"The Ad Council developed a series of free television, radio and print ads to encourage children and adults to learn about U.S. history, and that drove traffic to our Web site," Sayers said.
"Through that first campaign, we developed the 'America's Library' Web site, the Library's first to target children specifically, and the 'Wise Guide to loc.gov,' the monthly Web magazine that highlights interesting stories from our online collections," Sayers said.
With the conclusion of that first five-year campaign, he said, "the Ad Council came back and wanted to do another five-year campaign with us. This time, however, we both saw the need to shift the focus to reading—to increase literacy among children and to engage their parents in this effort."
There was data showing need for a national literacy campaign. According to the National Institute for Literacy, success in school and life starts with literacy. When children become good readers in the early grades, they are more likely to become better learners throughout their school years and beyond. However, a U.S. Department of Education study found that from 1983 ato 1999, more than 10 million Americans reached the 12th grade without having learned to read at a "basic" level, and research shows this trend begins much earlier in life. Results from the 2005 National Assessment of Educational Progress Reading Test found that 36 percent of American fourth-graders read below the "basic" level. In addition, the NAEP Reading Test showed that, although 45 percent of U.S. fourth-graders say they read for fun daily, only 19 percent of eighth-graders read for fun every day.
The Ad Council's interest in promoting literacy suited the Library. "We have always been an advocate of reading and literacy, particularly through our Center for the Book and its nationwide network of affiliates and partners as well as through our National Book Festival," Sayers said.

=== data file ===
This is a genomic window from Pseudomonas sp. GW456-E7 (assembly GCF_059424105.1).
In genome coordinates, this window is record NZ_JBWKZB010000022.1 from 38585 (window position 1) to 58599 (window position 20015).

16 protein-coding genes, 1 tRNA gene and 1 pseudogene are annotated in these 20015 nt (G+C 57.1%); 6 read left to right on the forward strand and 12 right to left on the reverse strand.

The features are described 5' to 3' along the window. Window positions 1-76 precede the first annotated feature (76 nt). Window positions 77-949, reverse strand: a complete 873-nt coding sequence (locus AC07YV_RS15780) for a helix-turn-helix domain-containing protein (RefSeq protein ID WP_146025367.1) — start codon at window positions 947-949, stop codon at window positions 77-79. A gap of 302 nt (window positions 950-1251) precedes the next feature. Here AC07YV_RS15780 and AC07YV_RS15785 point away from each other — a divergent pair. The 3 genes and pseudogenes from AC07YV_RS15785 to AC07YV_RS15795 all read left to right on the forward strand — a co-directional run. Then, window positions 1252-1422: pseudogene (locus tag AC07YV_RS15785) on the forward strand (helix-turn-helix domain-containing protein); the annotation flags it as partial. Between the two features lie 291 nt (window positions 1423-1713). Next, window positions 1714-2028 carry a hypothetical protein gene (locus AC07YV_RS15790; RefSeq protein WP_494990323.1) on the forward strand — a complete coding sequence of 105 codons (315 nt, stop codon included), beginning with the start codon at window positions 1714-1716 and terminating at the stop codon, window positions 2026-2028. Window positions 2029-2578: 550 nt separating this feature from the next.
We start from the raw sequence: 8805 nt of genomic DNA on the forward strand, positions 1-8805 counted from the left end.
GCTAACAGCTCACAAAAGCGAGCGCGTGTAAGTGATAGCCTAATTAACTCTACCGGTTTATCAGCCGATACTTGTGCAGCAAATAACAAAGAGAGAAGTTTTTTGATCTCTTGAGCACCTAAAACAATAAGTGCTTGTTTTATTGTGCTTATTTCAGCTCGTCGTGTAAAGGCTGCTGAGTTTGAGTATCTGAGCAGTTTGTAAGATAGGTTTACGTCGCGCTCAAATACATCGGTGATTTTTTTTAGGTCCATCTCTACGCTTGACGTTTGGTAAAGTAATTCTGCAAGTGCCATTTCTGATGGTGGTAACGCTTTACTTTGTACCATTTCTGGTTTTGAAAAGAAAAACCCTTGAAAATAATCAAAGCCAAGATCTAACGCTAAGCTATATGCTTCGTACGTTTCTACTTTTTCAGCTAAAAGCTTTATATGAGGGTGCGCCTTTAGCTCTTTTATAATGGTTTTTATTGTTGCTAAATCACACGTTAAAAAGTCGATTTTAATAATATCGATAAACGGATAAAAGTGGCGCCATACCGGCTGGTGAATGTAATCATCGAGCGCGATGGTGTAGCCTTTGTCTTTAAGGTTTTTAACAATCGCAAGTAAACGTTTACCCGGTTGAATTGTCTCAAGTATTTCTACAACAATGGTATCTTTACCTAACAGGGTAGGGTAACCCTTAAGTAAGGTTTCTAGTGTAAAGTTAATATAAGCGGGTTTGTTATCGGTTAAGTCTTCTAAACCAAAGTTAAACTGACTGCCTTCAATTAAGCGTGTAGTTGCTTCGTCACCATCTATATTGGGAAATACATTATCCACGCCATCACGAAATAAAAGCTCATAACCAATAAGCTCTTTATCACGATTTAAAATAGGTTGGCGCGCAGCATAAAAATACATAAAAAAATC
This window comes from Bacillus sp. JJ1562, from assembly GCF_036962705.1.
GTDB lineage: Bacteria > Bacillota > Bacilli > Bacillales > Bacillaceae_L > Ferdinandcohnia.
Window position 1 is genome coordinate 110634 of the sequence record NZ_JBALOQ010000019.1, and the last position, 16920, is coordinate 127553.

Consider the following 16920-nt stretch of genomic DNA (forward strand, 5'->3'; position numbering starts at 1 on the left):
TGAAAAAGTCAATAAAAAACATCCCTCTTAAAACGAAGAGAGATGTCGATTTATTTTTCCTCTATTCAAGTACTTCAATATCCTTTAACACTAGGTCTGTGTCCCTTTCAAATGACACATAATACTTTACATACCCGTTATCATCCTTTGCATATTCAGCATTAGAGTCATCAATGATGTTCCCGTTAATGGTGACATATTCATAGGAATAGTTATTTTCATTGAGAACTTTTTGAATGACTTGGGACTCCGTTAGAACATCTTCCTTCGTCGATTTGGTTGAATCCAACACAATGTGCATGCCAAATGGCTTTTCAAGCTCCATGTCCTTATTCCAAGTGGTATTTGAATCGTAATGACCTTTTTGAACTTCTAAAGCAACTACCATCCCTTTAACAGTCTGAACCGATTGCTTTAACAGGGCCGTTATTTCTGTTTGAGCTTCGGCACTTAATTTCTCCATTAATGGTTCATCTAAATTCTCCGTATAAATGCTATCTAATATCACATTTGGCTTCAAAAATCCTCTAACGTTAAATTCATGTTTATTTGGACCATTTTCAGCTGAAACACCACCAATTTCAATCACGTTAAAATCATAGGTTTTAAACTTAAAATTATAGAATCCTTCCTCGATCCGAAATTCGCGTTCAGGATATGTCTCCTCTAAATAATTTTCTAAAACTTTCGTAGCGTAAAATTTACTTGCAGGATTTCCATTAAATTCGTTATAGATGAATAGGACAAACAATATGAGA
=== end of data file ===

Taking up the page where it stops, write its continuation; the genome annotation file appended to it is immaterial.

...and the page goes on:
"Coincidentally, about the time we agreed that literacy would be our new campaign, the Walt Disney Co. offered the use of its 'Narnia' DVD images to the Ad Council for the creation of PSAs to promote literacy," Sayers said. He explained that Disney's involvement in promoting government campaigns was not new. In the past, Disney had allowed "Bambi" DVD images to be used for a U.S. Forest Service fire-prevention campaign with Smokey the Bear (an Ad Council invention) and "Cinderella" DVD images to help the Department of Transportation promote the use of car seats and boosters to keep children safe.
The PSAs and the DVDs would promote the Library and literacy by tying the movie back to the C.S. Lewis book and, by extension, to reading and the Library. "We all thought this would be a good fit, so we were able to work quickly to bring Disney in and take advantage of what they do best: create magic," Sayers said.
"Although this is a very important launch, this is the start of a much broader campaign to promote literacy among children and families. In the next few months, with the strong participation of our internal outreach groups and our external literacy partners, we intend to create a much more robust online resource to encourage reading from an early age," Sayers said. "And we'll work with the Ad Council to develop an extensive promotional effort to bring awareness of this matter to the general public and to bring them to the Library for help in generating a love of reading for all ages."
Gail Fineberg is the editor of the Gazette, the Library's staff newspaper.